Burry Inlet cockles
First certified as sustainable in in April 2001 and recertified in February 2007. Started second reassessment in September 2011.
Species: Cockle (Cerastoderma edule)
Location: Burry Inlet Estuary in South Wales (UK) near the towns of Llanelli and Swansea
Fishing methods: Hand-raking and sieving of cockles
Number of fisheries: 1
Subscribe to RSS - add this to your reader to receive an update when new information on this fishery is added.
Do you source fish from this fishery?
Show your customers how the fish is caught – download and display this case study from our Net Benefits report.
Download Fishers' stories - Net Benefits 2009 - Burry Inlet Cockle(PDF, 200kb)
More about cockles
The cockle Cerastoderma edulis is a burrowing bivalve occurring on all British and European coasts. It is common in the intertidal and shallow subtidal, where it can occur in a variety of sediments, notably mud, sand and muddy gravels. Cockles live within a few centimetres of the surface and can be washed out en-masse during storms. Lifespan is typically 2-4 years and they spawn at the age of around 18 months.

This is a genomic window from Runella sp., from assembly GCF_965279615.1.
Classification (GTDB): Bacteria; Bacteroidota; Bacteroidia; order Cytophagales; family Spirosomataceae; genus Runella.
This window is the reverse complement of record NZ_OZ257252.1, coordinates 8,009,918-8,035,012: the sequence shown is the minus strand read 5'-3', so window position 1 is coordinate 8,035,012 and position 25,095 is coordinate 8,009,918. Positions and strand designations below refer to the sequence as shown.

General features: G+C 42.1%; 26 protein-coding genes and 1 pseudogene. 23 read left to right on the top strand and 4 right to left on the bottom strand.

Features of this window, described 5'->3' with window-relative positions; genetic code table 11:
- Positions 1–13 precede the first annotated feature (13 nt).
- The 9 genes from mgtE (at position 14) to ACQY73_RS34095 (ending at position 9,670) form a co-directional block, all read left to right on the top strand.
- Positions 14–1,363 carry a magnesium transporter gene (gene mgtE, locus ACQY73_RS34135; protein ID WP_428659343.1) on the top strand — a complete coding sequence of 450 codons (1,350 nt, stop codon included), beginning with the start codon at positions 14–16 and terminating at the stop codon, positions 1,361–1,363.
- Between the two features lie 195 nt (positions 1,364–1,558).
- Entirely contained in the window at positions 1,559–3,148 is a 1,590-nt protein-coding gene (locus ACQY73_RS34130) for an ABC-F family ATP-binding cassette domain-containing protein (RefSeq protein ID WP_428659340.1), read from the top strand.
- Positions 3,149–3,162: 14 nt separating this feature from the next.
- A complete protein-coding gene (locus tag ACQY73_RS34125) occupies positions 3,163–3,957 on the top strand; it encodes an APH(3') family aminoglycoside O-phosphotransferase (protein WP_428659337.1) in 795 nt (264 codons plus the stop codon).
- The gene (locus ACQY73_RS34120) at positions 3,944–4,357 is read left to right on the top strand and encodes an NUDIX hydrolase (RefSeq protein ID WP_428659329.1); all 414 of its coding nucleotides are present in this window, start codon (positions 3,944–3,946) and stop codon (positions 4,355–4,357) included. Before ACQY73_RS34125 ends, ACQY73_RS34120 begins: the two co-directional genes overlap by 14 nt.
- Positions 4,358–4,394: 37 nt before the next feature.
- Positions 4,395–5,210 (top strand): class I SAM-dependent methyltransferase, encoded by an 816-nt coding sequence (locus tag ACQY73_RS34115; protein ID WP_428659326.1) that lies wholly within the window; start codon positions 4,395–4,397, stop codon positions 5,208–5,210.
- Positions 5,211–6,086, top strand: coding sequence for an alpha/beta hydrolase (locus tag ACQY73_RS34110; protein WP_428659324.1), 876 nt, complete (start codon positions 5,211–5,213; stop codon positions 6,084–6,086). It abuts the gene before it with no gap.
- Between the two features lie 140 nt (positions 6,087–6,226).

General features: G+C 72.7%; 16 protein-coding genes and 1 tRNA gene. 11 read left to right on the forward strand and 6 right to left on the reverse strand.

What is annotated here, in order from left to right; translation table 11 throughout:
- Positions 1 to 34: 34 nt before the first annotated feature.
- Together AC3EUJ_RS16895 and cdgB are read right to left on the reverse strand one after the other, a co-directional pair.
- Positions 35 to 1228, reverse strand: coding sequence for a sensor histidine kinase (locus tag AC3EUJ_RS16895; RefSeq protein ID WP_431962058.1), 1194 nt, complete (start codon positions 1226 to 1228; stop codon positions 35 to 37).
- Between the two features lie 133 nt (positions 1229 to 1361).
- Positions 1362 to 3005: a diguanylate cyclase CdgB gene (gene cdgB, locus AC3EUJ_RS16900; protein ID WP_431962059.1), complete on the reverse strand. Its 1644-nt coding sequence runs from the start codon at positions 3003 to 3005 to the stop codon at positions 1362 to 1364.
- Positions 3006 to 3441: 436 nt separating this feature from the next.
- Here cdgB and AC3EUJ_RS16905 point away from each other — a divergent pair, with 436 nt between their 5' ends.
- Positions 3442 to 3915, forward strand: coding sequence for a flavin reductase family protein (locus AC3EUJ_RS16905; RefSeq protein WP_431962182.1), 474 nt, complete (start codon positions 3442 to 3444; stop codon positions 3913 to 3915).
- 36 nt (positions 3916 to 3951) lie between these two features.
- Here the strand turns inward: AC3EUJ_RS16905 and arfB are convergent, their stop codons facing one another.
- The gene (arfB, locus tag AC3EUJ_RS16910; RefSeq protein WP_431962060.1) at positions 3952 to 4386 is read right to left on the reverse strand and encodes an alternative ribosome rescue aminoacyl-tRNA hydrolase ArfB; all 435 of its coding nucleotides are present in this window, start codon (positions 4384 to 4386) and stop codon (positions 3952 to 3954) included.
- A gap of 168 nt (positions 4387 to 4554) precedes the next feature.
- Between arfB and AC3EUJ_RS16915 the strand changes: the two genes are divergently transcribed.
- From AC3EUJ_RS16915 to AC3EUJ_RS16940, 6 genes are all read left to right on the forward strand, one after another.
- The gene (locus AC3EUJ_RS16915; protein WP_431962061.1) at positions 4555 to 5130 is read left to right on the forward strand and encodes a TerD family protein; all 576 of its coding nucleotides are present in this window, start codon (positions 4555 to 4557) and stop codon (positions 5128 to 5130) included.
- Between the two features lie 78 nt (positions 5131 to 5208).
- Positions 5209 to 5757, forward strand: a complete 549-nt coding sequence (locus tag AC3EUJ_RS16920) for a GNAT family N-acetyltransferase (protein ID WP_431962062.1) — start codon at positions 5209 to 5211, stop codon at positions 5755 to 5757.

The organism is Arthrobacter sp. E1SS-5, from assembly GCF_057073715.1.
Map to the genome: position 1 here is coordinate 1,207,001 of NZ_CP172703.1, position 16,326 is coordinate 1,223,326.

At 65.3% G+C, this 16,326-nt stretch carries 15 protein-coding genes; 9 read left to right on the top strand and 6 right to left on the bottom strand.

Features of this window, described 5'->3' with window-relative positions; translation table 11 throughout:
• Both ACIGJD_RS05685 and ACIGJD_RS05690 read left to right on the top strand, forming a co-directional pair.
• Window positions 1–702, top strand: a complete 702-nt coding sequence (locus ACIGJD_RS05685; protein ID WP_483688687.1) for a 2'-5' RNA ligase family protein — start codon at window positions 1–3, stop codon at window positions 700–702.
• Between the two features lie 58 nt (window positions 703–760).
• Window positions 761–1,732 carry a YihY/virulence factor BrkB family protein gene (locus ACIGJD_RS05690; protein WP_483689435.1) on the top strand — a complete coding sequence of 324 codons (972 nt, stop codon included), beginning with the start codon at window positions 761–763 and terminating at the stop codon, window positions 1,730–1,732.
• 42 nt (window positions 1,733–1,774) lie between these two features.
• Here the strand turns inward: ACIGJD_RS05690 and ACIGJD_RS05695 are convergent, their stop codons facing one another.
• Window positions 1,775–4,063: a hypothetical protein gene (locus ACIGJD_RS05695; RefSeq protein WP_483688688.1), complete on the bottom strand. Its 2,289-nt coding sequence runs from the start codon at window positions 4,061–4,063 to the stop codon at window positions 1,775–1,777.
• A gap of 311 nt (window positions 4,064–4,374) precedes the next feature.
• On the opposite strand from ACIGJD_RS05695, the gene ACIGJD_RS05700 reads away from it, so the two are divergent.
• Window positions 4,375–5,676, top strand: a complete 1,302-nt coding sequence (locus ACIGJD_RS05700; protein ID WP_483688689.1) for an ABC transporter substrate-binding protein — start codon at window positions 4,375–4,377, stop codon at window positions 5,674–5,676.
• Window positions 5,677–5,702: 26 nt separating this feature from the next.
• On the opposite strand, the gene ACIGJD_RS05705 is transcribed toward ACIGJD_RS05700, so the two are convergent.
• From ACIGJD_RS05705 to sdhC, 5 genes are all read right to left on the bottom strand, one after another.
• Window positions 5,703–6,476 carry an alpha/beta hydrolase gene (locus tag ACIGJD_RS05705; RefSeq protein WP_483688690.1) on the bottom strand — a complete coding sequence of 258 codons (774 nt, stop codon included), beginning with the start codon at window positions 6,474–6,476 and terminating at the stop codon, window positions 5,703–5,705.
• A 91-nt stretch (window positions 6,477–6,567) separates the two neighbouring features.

More about the fishing methods
Cockles are collected by hand-raking. They are then sieved through meshes - those small enough to pass through the mesh are left in place to rebury.
Most cockles are sold cooked. Cockles are mainly sold locally but are also sold to UK retailers, and some are exported to Spain, Holland, France and Portugal. Changes in European health regulations have meant investment by local cockle processors since 1993 and the need for capital investment has required a pooling of resources. Accordingly there are now only three processors on the south side of the estuary (two are family interests and a new co-operative). On the north side a long-standing bottling plant exists.
Most processing is undertaken locally. Occasionally other merchants set up grading or distribution centres where the cockles are sent either to 'shell on' markets or for processing elsewhere.